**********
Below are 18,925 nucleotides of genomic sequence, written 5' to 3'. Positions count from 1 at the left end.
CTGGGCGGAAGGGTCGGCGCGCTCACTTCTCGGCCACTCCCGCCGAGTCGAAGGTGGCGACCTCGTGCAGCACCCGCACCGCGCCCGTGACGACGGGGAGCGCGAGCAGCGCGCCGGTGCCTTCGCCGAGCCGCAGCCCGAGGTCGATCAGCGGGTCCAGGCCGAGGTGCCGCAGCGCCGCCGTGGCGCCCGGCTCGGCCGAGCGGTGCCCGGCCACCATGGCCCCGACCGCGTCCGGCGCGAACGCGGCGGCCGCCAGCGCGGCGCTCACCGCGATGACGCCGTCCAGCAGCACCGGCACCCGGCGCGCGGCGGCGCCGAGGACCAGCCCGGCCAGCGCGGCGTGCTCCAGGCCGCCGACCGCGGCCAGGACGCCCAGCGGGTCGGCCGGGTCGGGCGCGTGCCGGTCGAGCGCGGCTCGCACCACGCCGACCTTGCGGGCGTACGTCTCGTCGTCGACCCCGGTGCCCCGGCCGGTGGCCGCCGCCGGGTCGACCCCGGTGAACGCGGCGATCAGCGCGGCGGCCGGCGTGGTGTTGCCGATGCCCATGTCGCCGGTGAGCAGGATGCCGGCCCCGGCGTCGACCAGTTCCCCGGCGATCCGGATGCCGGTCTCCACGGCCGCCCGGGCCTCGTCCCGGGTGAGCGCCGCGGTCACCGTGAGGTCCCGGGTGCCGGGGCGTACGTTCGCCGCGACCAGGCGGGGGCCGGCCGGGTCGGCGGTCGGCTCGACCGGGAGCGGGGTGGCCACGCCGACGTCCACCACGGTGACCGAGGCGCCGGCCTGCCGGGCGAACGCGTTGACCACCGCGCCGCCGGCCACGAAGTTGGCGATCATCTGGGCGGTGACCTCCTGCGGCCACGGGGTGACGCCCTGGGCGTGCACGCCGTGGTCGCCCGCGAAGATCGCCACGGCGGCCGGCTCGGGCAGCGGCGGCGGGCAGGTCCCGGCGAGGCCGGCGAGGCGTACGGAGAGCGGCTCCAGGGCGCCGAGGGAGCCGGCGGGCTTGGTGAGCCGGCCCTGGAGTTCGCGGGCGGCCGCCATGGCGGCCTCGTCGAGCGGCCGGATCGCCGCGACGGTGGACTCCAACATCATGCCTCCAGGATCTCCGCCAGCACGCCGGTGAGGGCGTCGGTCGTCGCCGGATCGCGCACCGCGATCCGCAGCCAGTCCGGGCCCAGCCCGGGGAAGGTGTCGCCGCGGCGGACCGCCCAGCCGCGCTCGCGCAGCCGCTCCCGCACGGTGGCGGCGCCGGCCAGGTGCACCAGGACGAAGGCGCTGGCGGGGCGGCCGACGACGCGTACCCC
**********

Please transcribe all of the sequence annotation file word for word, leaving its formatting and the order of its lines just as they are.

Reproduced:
Below are 18,925 nucleotides of genomic sequence, written 5' to 3'. Positions count from 1 at the left end.
CTGGGCGGAAGGGTCGGCGCGCTCACTTCTCGGCCACTCCCGCCGAGTCGAAGGTGGCGACCTCGTGCAGCACCCGCACCGCGCCCGTGACGACGGGGAGCGCGAGCAGCGCGCCGGTGCCTTCGCCGAGCCGCAGCCCGAGGTCGATCAGCGGGTCCAGGCCGAGGTGCCGCAGCGCCGCCGTGGCGCCCGGCTCGGCCGAGCGGTGCCCGGCCACCATGGCCCCGACCGCGTCCGGCGCGAACGCGGCGGCCGCCAGCGCGGCGCTCACCGCGATGACGCCGTCCAGCAGCACCGGCACCCGGCGCGCGGCGGCGCCGAGGACCAGCCCGGCCAGCGCGGCGTGCTCCAGGCCGCCGACCGCGGCCAGGACGCCCAGCGGGTCGGCCGGGTCGGGCGCGTGCCGGTCGAGCGCGGCTCGCACCACGCCGACCTTGCGGGCGTACGTCTCGTCGTCGACCCCGGTGCCCCGGCCGGTGGCCGCCGCCGGGTCGACCCCGGTGAACGCGGCGATCAGCGCGGCGGCCGGCGTGGTGTTGCCGATGCCCATGTCGCCGGTGAGCAGGATGCCGGCCCCGGCGTCGACCAGTTCCCCGGCGATCCGGATGCCGGTCTCCACGGCCGCCCGGGCCTCGTCCCGGGTGAGCGCCGCGGTCACCGTGAGGTCCCGGGTGCCGGGGCGTACGTTCGCCGCGACCAGGCGGGGGCCGGCCGGGTCGGCGGTCGGCTCGACCGGGAGCGGGGTGGCCACGCCGACGTCCACCACGGTGACCGAGGCGCCGGCCTGCCGGGCGAACGCGTTGACCACCGCGCCGCCGGCCACGAAGTTGGCGATCATCTGGGCGGTGACCTCCTGCGGCCACGGGGTGACGCCCTGGGCGTGCACGCCGTGGTCGCCCGCGAAGATCGCCACGGCGGCCGGCTCGGGCAGCGGCGGCGGGCAGGTCCCGGCGAGGCCGGCGAGGCGTACGGAGAGCGGCTCCAGGGCGCCGAGGGAGCCGGCGGGCTTGGTGAGCCGGCCCTGGAGTTCGCGGGCGGCCGCCATGGCGGCCTCGTCGAGCGGCCGGATCGCCGCGACGGTGGACTCCAACATCATGCCTCCAGGATCTCCGCCAGCACGCCGGTGAGGGCGTCGGTCGTCGCCGGATCGCGCACCGCGATCCGCAGCCAGTCCGGGCCCAGCCCGGGGAAGGTGTCGCCGCGGCGGACCGCCCAGCCGCGCTCGCGCAGCCGCTCCCGCACGGTGGCGGCGCCGGCCAGGTGCACCAGGACGAAGGCGCTGGCGGGGCGGCCGACGACGCGTACCCC